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The fund for former patients and family members victimized by the fraudulent treatment of convicted cancer doctor Farid Fata increased Friday when a judge ordered him to forfeit more than $1.2 million. 

U.S. District Judge Paul Borman signed two forfeiture orders, for $1,091,062 and $170,432, from various financial accounts belonging to Fata, who was sentenced four years ago to 45 years in prison.

Fata pleaded guilty in connection with an expansive health care fraud in which he gave chemotherapy to patients who didn't have cancer while over-medicating others, bilking Blue Cross/Blue Shield and Medicare of about $34 million in the process.

Nearly a year after Fata went to prison, the federal government established a restitution fund of $12 million to pay his victims for co-pays, out-of-pocket expenses and funeral costs. A whistle-blower in the case got 10% of the fund.

Victims and surviving family members say they are still waiting to get paid from the restitution fund, and a recent court ruling has brought an additional delay in dispersing money to them.

Some applicants for the restitution fund have been rejected. 

The addition of forfeited funds is not necessarily viewed as good news by former patients and surviving family members. Liz Lupo, whose mother died of lung cancer in 2007 after being treated by Fata, points to long delays in getting the money to pay for costs associated with cancer treatments.

"Sadly, as victims, we haven’t been paid any restitution yet and it seems like most of the funds the government confiscated will go to the insurance companies," Lupo said Friday. "Victims could only claim certain expenses paid, such as office visit co-pays.

"I wish the government would equally divide any funds among all victims and/ or could offer health care because most of the victims have health conditions from Fata’s bogus, inappropriate treatments on them or our loved ones. The insurance companies shouldn't be included as victims, as they were part of the problem."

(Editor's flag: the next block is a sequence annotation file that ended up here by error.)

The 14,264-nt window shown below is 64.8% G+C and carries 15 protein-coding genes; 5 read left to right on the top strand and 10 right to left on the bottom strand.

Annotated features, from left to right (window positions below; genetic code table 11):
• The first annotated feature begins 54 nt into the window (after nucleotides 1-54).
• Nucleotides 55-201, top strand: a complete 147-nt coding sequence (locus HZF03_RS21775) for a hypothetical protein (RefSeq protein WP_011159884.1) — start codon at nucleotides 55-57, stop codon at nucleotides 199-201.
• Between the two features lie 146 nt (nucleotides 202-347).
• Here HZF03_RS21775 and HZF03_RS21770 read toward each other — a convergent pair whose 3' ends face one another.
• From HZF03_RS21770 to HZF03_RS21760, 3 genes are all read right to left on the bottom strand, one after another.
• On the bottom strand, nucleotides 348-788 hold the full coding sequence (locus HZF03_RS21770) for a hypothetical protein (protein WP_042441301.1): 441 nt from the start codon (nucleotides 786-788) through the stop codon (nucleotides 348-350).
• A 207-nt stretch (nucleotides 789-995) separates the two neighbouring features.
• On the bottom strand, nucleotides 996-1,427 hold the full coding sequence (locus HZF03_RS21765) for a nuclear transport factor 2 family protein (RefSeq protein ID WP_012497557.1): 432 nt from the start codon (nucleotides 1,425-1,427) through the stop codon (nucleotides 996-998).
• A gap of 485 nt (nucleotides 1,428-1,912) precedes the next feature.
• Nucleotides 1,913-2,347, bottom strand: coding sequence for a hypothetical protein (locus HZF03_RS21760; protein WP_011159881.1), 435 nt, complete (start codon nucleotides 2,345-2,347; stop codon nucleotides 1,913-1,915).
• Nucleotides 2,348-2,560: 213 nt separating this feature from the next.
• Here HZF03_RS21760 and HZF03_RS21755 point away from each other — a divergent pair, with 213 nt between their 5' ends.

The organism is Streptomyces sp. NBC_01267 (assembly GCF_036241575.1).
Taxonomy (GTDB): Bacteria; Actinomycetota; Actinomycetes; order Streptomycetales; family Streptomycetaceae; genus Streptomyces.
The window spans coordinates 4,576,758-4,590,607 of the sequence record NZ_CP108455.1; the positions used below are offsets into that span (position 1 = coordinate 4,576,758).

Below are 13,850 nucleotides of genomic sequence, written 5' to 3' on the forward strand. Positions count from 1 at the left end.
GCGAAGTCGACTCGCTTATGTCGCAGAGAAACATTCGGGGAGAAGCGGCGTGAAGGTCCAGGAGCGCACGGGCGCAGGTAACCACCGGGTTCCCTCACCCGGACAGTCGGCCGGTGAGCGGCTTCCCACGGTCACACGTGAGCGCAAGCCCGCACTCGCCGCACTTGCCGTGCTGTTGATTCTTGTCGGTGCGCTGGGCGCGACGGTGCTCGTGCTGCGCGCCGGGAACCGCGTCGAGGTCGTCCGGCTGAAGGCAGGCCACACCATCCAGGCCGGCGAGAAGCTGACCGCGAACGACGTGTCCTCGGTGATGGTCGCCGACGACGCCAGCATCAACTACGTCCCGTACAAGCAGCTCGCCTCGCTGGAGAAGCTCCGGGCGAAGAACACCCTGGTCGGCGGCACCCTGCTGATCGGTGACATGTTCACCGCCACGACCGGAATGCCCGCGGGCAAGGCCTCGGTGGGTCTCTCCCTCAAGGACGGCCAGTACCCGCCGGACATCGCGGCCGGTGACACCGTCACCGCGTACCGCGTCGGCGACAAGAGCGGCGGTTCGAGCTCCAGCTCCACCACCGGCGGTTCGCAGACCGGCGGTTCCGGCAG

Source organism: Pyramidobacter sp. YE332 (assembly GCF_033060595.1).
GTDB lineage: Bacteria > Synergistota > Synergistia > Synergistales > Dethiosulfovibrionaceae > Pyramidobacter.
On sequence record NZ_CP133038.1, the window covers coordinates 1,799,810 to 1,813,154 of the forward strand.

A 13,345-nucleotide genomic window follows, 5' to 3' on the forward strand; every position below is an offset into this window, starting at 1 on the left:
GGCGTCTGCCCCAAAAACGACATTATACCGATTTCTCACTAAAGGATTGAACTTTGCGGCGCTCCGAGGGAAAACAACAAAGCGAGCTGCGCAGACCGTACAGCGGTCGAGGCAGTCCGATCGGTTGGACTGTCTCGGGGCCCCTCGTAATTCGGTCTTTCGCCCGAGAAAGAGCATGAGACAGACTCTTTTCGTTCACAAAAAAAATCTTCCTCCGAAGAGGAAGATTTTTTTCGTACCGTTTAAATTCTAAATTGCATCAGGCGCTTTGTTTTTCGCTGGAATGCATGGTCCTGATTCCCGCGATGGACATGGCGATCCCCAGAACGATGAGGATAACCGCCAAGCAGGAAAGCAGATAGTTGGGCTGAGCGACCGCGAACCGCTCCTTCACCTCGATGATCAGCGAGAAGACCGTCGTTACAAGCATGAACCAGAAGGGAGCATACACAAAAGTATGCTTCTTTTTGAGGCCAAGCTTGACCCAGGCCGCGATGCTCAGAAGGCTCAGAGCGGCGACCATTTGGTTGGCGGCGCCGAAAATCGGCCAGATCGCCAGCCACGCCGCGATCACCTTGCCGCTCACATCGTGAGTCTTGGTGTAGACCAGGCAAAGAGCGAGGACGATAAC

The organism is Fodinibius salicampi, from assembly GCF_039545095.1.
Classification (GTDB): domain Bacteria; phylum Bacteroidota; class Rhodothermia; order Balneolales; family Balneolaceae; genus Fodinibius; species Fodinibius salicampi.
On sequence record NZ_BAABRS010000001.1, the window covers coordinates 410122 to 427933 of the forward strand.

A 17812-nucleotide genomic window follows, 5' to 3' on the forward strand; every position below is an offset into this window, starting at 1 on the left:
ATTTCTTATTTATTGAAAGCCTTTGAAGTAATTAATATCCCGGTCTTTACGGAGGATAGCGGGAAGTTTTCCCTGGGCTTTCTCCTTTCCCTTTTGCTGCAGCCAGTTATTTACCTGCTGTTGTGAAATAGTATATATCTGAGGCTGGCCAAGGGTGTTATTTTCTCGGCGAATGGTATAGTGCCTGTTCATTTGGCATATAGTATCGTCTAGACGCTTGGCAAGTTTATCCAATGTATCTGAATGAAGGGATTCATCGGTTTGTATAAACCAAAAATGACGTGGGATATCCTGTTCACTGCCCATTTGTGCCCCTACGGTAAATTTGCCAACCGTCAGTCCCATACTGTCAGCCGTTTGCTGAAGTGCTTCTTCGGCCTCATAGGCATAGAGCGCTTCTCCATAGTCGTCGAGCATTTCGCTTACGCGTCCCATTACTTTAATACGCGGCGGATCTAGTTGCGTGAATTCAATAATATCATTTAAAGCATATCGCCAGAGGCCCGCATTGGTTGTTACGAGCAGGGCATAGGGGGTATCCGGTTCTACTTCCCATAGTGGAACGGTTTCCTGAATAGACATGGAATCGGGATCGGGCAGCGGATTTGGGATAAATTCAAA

Lupo says Fata prescribed so much chemotherapy to her mother, Marianne, that it shocked emergency room doctors who saw her as she fell terminally ill under his care.

Clarkston resident Patty Hester, a retired medical professional, was treated by Fata for a precursor to a blood cancer she never had. Hester was told two days after Fata's arrest that she did not have cancer, although she was given treatment for it.

Hester said the additional forfeited money will be eaten up by insurance companies who are also in line to be reimbursed for money they paid out to Fata in medical billings.

"For us, it becomes almost irrelevant," she said, adding that she wishes the ruling surrounding the restitution fund "had been made for the patients."

Hester said she wishes "pain and suffering" had been a factor in the restitution.

"I never had cancer," she said. "(The treatments) destroyed my health ... crushed my immune system."

Fata appeared in a federal courtroom July 30 in Ann Arbor, arguing that he should be allowed to withdraw his guilty plea from 2014 because he thought he would receive as much as 50% less prison time after providing federal officials with information about what Fata said was other health care fraud and national security issues.

But Fata's former defense attorneys, who represented him after his 2013 arrest until his plea nearly a year, later said they fully advised him on the consequences of entering his plea and recommended against doing so.

bwilliams@detroitnews.com

(313) 222-2027

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